There’s a rawness and inventiveness to Tête à Tête’s now annual opera festival which makes it a must-see for anyone interested in the development of new opera.
Pick any day from the twelve of the festival and you’re bound to get something you like. As with the Edinburgh Fringe, currently underway over the border, there may well be some stinkers among the couple of dozen new works on offer but I’m glad to say none of the trio I saw at Hammersmith’s Riverside Studio fell into that category.
The prospects for Ula were promising, not least for the participation of star mezzo Sally Burgess, making her directorial debut. Mark Glentworth’s delicate scoring for six instrumentalists (under conductor Jeremy Silver) was more successful than the vocal lines, which had a feel of “improvise in the style of a modern opera” from Whose Line is It Anyway? about them.
The 40 minute section we saw represented a work-in-progress on the first act of an original story by Carolyn Hérail. Given the scenario she’s drafted, in which a successful Hollywood director finds himself enshrouded in romance and Scottish mist, it’s not surprising that Burgess takes a multimedia approach.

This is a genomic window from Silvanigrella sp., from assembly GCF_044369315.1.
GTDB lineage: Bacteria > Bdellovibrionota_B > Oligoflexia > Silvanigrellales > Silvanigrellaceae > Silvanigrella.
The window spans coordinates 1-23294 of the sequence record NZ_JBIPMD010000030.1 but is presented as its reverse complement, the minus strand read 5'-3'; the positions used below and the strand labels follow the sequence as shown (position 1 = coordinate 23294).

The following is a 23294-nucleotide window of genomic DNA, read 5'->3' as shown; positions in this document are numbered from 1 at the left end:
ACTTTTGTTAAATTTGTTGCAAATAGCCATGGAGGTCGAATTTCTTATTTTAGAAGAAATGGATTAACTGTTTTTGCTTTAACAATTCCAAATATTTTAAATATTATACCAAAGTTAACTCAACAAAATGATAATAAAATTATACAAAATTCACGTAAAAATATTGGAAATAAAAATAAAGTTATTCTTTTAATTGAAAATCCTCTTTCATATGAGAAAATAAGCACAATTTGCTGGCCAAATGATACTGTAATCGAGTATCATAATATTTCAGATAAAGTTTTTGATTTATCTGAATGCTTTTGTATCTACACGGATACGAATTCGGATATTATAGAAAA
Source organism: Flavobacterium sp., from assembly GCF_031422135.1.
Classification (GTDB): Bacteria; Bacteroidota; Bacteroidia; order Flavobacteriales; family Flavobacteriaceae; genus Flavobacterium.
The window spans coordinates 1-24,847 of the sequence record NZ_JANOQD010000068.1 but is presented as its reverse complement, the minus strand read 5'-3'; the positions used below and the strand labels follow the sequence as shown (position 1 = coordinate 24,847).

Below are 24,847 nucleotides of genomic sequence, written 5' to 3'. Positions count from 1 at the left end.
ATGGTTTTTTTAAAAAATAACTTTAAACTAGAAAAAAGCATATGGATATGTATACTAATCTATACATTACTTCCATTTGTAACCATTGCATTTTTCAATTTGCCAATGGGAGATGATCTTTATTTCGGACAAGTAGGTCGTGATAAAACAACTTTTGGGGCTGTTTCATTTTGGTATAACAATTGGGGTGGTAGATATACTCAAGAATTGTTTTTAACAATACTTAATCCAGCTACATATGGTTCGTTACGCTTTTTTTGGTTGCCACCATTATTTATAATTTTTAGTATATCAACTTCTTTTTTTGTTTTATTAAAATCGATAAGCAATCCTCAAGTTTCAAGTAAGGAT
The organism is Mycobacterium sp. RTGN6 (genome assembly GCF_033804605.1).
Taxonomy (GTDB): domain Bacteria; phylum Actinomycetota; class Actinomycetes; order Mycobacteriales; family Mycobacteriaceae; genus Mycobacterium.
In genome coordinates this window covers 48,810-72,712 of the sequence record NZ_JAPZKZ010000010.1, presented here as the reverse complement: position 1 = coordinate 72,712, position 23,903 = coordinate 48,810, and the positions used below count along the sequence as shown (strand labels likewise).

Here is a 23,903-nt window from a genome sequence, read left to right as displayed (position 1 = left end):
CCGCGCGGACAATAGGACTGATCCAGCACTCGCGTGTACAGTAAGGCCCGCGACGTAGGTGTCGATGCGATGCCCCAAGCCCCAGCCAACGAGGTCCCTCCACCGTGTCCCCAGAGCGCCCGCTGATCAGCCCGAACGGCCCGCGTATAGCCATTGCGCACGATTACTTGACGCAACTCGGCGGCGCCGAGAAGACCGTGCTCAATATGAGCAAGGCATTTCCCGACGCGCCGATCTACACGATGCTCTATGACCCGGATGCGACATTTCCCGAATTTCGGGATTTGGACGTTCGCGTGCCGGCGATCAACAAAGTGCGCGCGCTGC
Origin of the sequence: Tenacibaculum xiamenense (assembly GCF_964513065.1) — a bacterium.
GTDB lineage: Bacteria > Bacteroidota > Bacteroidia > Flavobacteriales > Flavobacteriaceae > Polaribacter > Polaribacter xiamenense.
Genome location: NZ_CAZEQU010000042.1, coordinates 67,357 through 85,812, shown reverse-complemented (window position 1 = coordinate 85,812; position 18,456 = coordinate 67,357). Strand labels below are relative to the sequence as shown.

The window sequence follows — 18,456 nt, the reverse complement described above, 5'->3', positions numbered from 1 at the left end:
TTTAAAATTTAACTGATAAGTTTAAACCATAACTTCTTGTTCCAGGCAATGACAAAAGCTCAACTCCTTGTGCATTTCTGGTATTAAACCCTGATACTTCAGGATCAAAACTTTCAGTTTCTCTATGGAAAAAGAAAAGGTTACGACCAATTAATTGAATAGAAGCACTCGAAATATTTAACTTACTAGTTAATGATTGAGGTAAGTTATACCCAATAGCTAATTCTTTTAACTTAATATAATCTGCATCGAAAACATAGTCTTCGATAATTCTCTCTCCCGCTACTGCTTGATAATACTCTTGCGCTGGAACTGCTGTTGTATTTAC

A less linear narrative might boost the dramatic potential of the piece which could learn something from the melange of impressions created in Errollyn and Byron Wallen’s aptly-named Wallen, a late night offering.
Although it is anything but an opera, there’s no doubting the musical talent of the siblings, whether on piano, trumpet or conch shells (but especially Errollyn on piano). The music is diverse in style and influence and the material heartfelt and deeply personal but this mix of music, commentary and visual images did look rather like 55 minutes of self-contained sentiment.
Not so much squeezed between the two but luxuriating amidst lengthy intervals, which allowed for a relaxing drink or two in Riverside’s spacious bar, was Stephen Crowe’s delightfully witty The Singing Bone.
Succeeding where he believed Gustav Mahler had failed, Crowe has set his own re-working of the Grimm Brother’s tale of the same name only to discover that the older composer had actually finished the project after all, as his Opus 1: Das klagende Lied. This knowledge might have been offputting, so it’s as well Crowe worked in blissful ignorance, as the half hour children’s opera he’s produced is full of textual and musical humour and subtlety.
There was a diffidence, gaucheness even, in the performances of the Stephen Crowe Ensemble – three singers, harp, flute and marimba - which may have been down to limited rehearsal but just added to the charm and the fully-staged production of The Singing Bone is well worth a visit at next month’s Grimeborne festival in Dalston.
The Tête à Tête Opera Festival plays at Hammersmith’s Riverside Studios until 16 August. The Singing Bone appears at the Arcola Theatre in a double bill with Stephen Crowe’s Domestic on 2 September.